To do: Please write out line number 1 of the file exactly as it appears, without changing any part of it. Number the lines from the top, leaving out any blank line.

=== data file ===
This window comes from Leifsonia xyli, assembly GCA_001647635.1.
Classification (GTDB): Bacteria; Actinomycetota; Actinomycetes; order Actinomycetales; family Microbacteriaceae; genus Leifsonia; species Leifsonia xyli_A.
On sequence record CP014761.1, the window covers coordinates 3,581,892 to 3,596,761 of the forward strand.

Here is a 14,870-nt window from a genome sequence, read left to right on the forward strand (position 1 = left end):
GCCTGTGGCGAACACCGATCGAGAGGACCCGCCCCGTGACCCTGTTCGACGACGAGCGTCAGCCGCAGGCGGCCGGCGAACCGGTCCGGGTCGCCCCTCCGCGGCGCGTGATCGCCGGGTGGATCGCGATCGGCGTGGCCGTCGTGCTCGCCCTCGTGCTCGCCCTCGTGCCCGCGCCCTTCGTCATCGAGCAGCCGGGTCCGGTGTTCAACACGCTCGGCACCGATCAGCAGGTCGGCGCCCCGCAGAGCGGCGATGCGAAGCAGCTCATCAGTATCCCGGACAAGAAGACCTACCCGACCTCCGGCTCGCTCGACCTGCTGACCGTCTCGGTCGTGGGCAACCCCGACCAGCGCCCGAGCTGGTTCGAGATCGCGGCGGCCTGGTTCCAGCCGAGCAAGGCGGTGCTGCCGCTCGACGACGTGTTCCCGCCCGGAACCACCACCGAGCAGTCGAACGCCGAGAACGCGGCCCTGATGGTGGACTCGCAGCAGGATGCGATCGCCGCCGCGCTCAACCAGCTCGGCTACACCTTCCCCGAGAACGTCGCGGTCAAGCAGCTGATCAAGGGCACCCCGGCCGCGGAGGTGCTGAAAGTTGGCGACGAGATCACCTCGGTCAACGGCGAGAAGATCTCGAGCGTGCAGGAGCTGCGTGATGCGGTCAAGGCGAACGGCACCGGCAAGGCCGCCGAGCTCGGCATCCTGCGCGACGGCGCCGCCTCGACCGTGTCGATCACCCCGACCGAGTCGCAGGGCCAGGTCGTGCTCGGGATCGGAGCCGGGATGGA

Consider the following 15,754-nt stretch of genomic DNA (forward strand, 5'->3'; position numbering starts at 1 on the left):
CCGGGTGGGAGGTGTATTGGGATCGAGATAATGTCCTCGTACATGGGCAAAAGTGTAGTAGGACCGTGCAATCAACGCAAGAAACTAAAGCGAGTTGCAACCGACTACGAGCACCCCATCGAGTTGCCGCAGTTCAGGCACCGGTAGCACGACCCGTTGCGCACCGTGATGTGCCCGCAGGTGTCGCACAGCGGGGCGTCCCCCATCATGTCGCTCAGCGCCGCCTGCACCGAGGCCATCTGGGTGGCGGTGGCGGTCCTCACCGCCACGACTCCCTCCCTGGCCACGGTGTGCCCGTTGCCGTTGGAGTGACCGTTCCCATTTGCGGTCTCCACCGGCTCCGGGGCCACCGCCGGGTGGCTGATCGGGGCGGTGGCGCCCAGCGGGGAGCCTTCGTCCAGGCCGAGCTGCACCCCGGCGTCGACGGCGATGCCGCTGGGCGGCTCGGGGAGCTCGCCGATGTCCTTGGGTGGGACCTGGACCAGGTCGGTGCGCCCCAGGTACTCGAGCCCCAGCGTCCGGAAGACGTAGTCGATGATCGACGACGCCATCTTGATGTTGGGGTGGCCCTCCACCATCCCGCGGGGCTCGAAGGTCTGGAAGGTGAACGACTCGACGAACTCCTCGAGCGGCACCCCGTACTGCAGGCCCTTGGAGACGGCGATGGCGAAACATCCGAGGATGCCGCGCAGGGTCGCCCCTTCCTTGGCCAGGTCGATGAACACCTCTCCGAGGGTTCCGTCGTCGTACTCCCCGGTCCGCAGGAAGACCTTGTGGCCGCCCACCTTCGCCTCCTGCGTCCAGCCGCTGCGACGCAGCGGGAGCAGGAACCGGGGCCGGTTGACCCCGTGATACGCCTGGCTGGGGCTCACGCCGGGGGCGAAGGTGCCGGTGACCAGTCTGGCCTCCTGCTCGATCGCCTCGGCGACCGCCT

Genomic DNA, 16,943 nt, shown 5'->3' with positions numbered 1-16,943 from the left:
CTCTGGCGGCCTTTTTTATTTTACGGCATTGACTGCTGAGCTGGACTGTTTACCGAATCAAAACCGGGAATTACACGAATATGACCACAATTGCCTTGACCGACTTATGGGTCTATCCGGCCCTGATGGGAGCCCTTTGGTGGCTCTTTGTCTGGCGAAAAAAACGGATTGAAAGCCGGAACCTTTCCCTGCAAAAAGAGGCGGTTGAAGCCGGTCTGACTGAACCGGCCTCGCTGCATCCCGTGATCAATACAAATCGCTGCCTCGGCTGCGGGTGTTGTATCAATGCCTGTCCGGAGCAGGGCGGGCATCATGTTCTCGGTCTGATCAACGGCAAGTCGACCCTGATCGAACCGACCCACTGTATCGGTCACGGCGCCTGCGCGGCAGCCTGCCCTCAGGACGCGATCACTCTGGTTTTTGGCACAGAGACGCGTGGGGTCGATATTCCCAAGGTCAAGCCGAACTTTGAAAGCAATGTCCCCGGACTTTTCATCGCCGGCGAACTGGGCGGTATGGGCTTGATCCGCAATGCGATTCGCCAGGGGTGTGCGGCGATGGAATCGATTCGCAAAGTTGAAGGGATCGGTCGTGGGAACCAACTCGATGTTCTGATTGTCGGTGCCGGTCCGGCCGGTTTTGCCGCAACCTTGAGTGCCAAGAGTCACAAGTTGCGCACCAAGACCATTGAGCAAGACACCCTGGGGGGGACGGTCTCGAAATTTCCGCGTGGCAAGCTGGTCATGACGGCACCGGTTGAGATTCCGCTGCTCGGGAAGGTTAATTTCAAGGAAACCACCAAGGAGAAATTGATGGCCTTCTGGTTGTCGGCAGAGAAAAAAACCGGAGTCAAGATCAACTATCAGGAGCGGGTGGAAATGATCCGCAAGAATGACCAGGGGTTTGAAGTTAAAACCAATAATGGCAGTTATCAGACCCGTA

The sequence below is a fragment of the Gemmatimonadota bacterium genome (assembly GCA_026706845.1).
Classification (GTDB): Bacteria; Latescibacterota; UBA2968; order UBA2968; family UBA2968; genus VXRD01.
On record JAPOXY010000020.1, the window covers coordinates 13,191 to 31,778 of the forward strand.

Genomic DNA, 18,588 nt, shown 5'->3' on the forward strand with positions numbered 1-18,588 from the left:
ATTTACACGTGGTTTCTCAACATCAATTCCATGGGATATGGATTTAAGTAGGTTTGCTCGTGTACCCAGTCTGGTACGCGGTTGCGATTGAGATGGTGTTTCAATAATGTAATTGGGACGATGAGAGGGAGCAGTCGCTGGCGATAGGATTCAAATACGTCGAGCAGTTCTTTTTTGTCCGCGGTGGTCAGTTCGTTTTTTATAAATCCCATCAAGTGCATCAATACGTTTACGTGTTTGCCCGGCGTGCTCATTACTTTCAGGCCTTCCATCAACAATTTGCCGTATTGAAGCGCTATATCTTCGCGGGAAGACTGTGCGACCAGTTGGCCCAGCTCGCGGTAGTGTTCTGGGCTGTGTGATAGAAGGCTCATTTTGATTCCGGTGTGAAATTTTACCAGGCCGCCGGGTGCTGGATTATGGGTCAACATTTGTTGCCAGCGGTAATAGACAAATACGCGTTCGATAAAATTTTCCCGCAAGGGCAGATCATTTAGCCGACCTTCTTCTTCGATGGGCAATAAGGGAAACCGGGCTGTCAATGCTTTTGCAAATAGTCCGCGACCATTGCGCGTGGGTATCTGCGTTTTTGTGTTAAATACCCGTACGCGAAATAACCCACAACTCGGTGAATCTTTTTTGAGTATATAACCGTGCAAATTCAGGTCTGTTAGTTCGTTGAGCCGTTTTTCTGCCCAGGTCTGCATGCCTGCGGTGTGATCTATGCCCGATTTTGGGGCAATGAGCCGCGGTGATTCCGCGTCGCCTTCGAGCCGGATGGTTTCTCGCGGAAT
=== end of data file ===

This window comes from Leifsonia xyli, assembly GCA_001647635.1.